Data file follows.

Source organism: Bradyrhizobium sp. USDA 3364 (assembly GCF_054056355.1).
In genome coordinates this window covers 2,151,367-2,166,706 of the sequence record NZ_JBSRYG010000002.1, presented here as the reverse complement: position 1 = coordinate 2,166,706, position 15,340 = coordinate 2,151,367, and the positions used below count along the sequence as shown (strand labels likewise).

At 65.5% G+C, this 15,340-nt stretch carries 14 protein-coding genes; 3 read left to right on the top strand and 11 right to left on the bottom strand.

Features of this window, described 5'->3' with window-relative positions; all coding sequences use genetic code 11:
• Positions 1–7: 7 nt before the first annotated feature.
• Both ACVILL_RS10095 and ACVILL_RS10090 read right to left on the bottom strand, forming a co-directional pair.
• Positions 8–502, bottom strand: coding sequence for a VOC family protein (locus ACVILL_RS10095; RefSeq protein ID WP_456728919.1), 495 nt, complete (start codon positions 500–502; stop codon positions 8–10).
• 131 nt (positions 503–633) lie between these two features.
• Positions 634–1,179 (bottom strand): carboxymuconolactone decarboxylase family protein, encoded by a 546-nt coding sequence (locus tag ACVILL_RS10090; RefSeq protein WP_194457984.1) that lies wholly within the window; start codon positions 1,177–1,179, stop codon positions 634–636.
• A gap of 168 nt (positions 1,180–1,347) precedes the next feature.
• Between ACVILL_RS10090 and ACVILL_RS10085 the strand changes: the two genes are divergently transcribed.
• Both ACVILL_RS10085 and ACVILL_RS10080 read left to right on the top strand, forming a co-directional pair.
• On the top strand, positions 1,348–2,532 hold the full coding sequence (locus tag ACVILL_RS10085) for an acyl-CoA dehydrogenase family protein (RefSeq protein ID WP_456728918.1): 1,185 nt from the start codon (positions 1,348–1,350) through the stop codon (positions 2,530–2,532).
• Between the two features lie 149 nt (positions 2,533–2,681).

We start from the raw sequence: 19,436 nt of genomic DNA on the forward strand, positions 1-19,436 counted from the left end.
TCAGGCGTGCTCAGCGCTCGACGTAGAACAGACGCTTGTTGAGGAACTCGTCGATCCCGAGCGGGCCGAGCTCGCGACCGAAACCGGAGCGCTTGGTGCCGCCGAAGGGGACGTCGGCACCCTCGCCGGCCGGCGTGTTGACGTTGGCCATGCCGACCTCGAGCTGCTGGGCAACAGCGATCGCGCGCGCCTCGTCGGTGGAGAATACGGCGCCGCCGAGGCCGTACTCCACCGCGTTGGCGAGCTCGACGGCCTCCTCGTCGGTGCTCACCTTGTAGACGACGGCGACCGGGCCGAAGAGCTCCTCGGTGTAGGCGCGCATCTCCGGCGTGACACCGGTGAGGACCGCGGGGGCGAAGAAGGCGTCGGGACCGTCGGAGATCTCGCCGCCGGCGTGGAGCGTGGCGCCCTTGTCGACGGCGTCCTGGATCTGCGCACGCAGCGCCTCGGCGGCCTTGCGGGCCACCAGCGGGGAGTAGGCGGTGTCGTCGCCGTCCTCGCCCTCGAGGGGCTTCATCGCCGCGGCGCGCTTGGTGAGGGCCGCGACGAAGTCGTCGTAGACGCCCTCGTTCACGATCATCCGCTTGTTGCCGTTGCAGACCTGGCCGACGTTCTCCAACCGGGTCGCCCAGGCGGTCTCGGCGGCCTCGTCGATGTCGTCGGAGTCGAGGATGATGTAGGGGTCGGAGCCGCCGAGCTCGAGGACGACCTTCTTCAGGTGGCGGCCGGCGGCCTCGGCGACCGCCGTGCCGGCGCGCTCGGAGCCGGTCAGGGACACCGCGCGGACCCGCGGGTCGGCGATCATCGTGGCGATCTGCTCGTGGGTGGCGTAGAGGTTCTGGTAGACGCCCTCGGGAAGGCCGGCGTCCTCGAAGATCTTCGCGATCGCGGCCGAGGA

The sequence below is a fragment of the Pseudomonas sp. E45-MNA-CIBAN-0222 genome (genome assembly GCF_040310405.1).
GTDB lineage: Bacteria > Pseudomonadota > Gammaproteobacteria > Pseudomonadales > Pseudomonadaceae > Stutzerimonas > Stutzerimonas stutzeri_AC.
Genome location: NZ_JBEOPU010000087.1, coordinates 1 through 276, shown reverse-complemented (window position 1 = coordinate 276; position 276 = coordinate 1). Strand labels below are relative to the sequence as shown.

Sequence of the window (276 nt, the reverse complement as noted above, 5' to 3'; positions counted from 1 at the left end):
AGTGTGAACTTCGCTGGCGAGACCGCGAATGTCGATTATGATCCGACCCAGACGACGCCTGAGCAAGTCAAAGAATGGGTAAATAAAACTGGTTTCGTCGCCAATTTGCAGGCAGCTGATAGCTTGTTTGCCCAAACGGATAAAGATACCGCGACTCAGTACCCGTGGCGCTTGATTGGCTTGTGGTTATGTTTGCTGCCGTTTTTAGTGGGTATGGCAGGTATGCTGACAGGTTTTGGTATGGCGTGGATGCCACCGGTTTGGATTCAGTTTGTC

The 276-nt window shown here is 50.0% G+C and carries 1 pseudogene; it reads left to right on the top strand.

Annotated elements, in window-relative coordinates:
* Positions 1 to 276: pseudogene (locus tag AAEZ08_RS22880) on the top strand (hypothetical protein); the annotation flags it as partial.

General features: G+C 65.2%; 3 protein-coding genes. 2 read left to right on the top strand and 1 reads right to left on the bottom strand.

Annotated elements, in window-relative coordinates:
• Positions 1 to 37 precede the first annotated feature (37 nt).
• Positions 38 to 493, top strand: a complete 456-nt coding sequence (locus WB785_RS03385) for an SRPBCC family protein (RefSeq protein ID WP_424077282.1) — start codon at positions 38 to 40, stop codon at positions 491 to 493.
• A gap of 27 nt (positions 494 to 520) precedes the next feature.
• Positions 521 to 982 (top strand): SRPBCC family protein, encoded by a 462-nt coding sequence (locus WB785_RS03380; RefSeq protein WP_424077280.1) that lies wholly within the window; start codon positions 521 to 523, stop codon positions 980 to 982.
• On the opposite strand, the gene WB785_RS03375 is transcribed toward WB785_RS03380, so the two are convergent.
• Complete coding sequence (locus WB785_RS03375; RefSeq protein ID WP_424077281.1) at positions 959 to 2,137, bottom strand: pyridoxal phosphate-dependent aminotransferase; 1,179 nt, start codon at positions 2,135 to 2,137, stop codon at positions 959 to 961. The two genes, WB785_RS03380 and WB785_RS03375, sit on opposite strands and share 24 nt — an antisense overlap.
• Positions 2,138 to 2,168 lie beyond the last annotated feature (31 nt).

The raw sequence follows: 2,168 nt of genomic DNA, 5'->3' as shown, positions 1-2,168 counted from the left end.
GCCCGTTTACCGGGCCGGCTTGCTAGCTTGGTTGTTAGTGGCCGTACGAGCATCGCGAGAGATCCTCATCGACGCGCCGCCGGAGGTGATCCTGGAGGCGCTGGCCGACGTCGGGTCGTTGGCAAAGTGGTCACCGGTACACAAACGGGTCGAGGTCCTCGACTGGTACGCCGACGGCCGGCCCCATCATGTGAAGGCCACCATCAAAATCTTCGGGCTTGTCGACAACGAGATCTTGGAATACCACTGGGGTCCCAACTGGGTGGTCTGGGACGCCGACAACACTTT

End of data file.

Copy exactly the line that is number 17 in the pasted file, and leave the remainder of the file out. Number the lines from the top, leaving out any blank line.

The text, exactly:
The sequence below is a fragment of the Pseudomonas sp. E45-MNA-CIBAN-0222 genome (genome assembly GCF_040310405.1).